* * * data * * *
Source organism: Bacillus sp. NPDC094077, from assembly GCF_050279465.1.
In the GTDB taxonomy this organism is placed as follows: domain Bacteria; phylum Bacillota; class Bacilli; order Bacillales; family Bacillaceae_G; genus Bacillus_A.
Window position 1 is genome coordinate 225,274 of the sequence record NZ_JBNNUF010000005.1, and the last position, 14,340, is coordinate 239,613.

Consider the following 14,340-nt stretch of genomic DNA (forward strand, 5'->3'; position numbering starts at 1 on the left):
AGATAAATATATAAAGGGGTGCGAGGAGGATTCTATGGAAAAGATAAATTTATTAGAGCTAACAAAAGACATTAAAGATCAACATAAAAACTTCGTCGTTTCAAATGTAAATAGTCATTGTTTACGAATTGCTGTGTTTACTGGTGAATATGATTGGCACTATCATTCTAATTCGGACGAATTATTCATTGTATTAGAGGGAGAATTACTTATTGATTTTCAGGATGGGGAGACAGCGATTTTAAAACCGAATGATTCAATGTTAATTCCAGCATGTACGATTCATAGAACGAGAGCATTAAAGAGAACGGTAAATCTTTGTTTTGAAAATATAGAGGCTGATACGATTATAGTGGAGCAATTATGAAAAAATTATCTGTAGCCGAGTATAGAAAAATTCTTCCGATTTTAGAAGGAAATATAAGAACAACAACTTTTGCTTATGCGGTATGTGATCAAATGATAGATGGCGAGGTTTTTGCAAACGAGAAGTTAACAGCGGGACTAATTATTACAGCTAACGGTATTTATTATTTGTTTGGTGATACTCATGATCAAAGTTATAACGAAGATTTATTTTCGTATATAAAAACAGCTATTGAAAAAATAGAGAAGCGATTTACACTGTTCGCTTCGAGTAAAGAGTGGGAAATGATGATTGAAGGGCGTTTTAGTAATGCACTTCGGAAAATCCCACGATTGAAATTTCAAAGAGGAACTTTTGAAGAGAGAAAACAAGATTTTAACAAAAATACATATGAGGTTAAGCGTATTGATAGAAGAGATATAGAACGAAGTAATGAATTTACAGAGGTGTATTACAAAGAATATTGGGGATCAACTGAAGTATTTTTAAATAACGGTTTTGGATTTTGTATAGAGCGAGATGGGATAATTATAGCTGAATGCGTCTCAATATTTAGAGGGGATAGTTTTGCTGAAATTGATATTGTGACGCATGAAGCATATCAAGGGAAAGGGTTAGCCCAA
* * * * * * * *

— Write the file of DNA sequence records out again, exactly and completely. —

Source organism: Bacillus sp. NPDC094077, from assembly GCF_050279465.1.
In the GTDB taxonomy this organism is placed as follows: domain Bacteria; phylum Bacillota; class Bacilli; order Bacillales; family Bacillaceae_G; genus Bacillus_A.
Window position 1 is genome coordinate 225,274 of the sequence record NZ_JBNNUF010000005.1, and the last position, 14,340, is coordinate 239,613.

Consider the following 14,340-nt stretch of genomic DNA (forward strand, 5'->3'; position numbering starts at 1 on the left):
AGATAAATATATAAAGGGGTGCGAGGAGGATTCTATGGAAAAGATAAATTTATTAGAGCTAACAAAAGACATTAAAGATCAACATAAAAACTTCGTCGTTTCAAATGTAAATAGTCATTGTTTACGAATTGCTGTGTTTACTGGTGAATATGATTGGCACTATCATTCTAATTCGGACGAATTATTCATTGTATTAGAGGGAGAATTACTTATTGATTTTCAGGATGGGGAGACAGCGATTTTAAAACCGAATGATTCAATGTTAATTCCAGCATGTACGATTCATAGAACGAGAGCATTAAAGAGAACGGTAAATCTTTGTTTTGAAAATATAGAGGCTGATACGATTATAGTGGAGCAATTATGAAAAAATTATCTGTAGCCGAGTATAGAAAAATTCTTCCGATTTTAGAAGGAAATATAAGAACAACAACTTTTGCTTATGCGGTATGTGATCAAATGATAGATGGCGAGGTTTTTGCAAACGAGAAGTTAACAGCGGGACTAATTATTACAGCTAACGGTATTTATTATTTGTTTGGTGATACTCATGATCAAAGTTATAACGAAGATTTATTTTCGTATATAAAAACAGCTATTGAAAAAATAGAGAAGCGATTTACACTGTTCGCTTCGAGTAAAGAGTGGGAAATGATGATTGAAGGGCGTTTTAGTAATGCACTTCGGAAAATCCCACGATTGAAATTTCAAAGAGGAACTTTTGAAGAGAGAAAACAAGATTTTAACAAAAATACATATGAGGTTAAGCGTATTGATAGAAGAGATATAGAACGAAGTAATGAATTTACAGAGGTGTATTACAAAGAATATTGGGGATCAACTGAAGTATTTTTAAATAACGGTTTTGGATTTTGTATAGAGCGAGATGGGATAATTATAGCTGAATGCGTCTCAATATTTAGAGGGGATAGTTTTGCTGAAATTGATATTGTGACGCATGAAGCATATCAAGGGAAAGGGTTAGCCCAA